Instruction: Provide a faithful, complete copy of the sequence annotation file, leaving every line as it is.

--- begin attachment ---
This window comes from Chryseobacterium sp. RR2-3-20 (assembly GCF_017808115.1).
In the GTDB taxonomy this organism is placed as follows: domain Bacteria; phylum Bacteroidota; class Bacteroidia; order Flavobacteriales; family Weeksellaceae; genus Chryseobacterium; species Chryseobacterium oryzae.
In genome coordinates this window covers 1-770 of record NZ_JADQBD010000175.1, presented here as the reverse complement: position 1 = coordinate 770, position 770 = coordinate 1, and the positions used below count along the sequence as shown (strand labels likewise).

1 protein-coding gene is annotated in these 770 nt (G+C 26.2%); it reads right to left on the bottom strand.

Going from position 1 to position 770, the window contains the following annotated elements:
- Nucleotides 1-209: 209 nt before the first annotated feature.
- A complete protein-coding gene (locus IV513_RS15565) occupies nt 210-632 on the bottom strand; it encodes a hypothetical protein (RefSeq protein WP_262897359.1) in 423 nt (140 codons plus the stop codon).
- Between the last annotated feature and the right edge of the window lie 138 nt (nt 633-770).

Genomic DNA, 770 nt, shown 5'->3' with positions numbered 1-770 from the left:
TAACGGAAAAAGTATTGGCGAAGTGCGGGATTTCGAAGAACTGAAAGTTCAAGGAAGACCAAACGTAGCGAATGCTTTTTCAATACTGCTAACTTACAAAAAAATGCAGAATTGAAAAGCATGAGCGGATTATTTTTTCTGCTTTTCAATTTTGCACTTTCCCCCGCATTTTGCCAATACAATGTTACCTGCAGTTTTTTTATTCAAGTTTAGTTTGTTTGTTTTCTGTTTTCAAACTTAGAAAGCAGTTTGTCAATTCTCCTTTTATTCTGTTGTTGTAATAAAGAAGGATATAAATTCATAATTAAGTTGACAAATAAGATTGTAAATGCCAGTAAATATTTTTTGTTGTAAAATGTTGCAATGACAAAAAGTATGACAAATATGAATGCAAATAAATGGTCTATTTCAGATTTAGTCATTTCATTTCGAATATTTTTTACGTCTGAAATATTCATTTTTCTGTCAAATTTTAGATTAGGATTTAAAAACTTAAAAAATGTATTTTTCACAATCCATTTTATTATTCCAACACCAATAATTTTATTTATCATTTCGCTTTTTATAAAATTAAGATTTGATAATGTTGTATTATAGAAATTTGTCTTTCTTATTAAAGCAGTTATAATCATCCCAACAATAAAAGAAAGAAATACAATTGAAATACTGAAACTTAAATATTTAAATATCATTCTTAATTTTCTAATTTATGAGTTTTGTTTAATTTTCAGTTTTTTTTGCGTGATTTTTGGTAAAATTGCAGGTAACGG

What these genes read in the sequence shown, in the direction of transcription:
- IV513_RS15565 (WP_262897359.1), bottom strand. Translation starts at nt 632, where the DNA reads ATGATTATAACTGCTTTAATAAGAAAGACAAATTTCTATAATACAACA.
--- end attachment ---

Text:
This window comes from Chryseobacterium sp. RR2-3-20 (assembly GCF_017808115.1).
In the GTDB taxonomy this organism is placed as follows: domain Bacteria; phylum Bacteroidota; class Bacteroidia; order Flavobacteriales; family Weeksellaceae; genus Chryseobacterium; species Chryseobacterium oryzae.
In genome coordinates this window covers 1-770 of record NZ_JADQBD010000175.1, presented here as the reverse complement: position 1 = coordinate 770, position 770 = coordinate 1, and the positions used below count along the sequence as shown (strand labels likewise).

1 protein-coding gene is annotated in these 770 nt (G+C 26.2%); it reads right to left on the bottom strand.

Going from position 1 to position 770, the window contains the following annotated elements:
- Nucleotides 1-209: 209 nt before the first annotated feature.
- A complete protein-coding gene (locus IV513_RS15565) occupies nt 210-632 on the bottom strand; it encodes a hypothetical protein (RefSeq protein WP_262897359.1) in 423 nt (140 codons plus the stop codon).
- Between the last annotated feature and the right edge of the window lie 138 nt (nt 633-770).

Genomic DNA, 770 nt, shown 5'->3' with positions numbered 1-770 from the left:
TAACGGAAAAAGTATTGGCGAAGTGCGGGATTTCGAAGAACTGAAAGTTCAAGGAAGACCAAACGTAGCGAATGCTTTTTCAATACTGCTAACTTACAAAAAAATGCAGAATTGAAAAGCATGAGCGGATTATTTTTTCTGCTTTTCAATTTTGCACTTTCCCCCGCATTTTGCCAATACAATGTTACCTGCAGTTTTTTTATTCAAGTTTAGTTTGTTTGTTTTCTGTTTTCAAACTTAGAAAGCAGTTTGTCAATTCTCCTTTTATTCTGTTGTTGTAATAAAGAAGGATATAAATTCATAATTAAGTTGACAAATAAGATTGTAAATGCCAGTAAATATTTTTTGTTGTAAAATGTTGCAATGACAAAAAGTATGACAAATATGAATGCAAATAAATGGTCTATTTCAGATTTAGTCATTTCATTTCGAATATTTTTTACGTCTGAAATATTCATTTTTCTGTCAAATTTTAGATTAGGATTTAAAAACTTAAAAAATGTATTTTTCACAATCCATTTTATTATTCCAACACCAATAATTTTATTTATCATTTCGCTTTTTATAAAATTAAGATTTGATAATGTTGTATTATAGAAATTTGTCTTTCTTATTAAAGCAGTTATAATCATCCCAACAATAAAAGAAAGAAATACAATTGAAATACTGAAACTTAAATATTTAAATATCATTCTTAATTTTCTAATTTATGAGTTTTGTTTAATTTTCAGTTTTTTTTGCGTGATTTTTGGTAAAATTGCAGGTAACGG

What these genes read in the sequence shown, in the direction of transcription:
- IV513_RS15565 (WP_262897359.1), bottom strand. Translation starts at nt 632, where the DNA reads ATGATTATAACTGCTTTAATAAGAAAGACAAATTTCTATAATACAACA.